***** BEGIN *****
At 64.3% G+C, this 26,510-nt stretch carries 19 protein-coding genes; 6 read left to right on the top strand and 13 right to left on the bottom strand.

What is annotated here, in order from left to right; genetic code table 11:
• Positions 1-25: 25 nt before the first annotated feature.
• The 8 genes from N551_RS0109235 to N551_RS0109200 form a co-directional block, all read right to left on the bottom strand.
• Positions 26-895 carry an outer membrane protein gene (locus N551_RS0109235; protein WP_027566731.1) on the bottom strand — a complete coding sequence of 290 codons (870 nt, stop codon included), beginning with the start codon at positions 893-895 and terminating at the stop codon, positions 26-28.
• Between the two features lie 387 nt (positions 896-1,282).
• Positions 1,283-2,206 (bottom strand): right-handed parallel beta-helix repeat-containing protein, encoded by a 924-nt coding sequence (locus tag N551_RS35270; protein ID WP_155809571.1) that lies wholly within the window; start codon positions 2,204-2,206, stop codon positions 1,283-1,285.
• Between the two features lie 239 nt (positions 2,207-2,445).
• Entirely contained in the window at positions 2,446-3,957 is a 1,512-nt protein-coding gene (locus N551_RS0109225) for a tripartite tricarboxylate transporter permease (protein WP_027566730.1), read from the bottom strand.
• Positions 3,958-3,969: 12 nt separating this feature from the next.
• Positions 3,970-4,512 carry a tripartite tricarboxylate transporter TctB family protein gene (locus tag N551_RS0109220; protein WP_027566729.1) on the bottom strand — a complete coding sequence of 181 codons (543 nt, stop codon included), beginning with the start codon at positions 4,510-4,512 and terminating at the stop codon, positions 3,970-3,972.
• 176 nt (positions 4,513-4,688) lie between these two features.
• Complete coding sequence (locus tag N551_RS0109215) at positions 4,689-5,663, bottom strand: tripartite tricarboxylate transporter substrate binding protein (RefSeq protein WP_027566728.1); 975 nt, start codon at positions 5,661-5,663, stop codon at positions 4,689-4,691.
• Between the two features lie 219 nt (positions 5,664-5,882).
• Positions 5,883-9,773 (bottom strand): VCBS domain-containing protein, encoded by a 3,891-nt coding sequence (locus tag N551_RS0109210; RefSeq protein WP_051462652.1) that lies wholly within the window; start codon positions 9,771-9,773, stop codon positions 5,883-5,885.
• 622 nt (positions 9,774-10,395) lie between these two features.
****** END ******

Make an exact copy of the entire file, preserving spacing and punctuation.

At 64.3% G+C, this 26,510-nt stretch carries 19 protein-coding genes; 6 read left to right on the top strand and 13 right to left on the bottom strand.

What is annotated here, in order from left to right; genetic code table 11:
• Positions 1-25: 25 nt before the first annotated feature.
• The 8 genes from N551_RS0109235 to N551_RS0109200 form a co-directional block, all read right to left on the bottom strand.
• Positions 26-895 carry an outer membrane protein gene (locus N551_RS0109235; protein WP_027566731.1) on the bottom strand — a complete coding sequence of 290 codons (870 nt, stop codon included), beginning with the start codon at positions 893-895 and terminating at the stop codon, positions 26-28.
• Between the two features lie 387 nt (positions 896-1,282).
• Positions 1,283-2,206 (bottom strand): right-handed parallel beta-helix repeat-containing protein, encoded by a 924-nt coding sequence (locus tag N551_RS35270; protein ID WP_155809571.1) that lies wholly within the window; start codon positions 2,204-2,206, stop codon positions 1,283-1,285.
• Between the two features lie 239 nt (positions 2,207-2,445).
• Entirely contained in the window at positions 2,446-3,957 is a 1,512-nt protein-coding gene (locus N551_RS0109225) for a tripartite tricarboxylate transporter permease (protein WP_027566730.1), read from the bottom strand.
• Positions 3,958-3,969: 12 nt separating this feature from the next.
• Positions 3,970-4,512 carry a tripartite tricarboxylate transporter TctB family protein gene (locus tag N551_RS0109220; protein WP_027566729.1) on the bottom strand — a complete coding sequence of 181 codons (543 nt, stop codon included), beginning with the start codon at positions 4,510-4,512 and terminating at the stop codon, positions 3,970-3,972.
• 176 nt (positions 4,513-4,688) lie between these two features.
• Complete coding sequence (locus tag N551_RS0109215) at positions 4,689-5,663, bottom strand: tripartite tricarboxylate transporter substrate binding protein (RefSeq protein WP_027566728.1); 975 nt, start codon at positions 5,661-5,663, stop codon at positions 4,689-4,691.
• Between the two features lie 219 nt (positions 5,664-5,882).
• Positions 5,883-9,773 (bottom strand): VCBS domain-containing protein, encoded by a 3,891-nt coding sequence (locus tag N551_RS0109210; RefSeq protein WP_051462652.1) that lies wholly within the window; start codon positions 9,771-9,773, stop codon positions 5,883-5,885.
• 622 nt (positions 9,774-10,395) lie between these two features.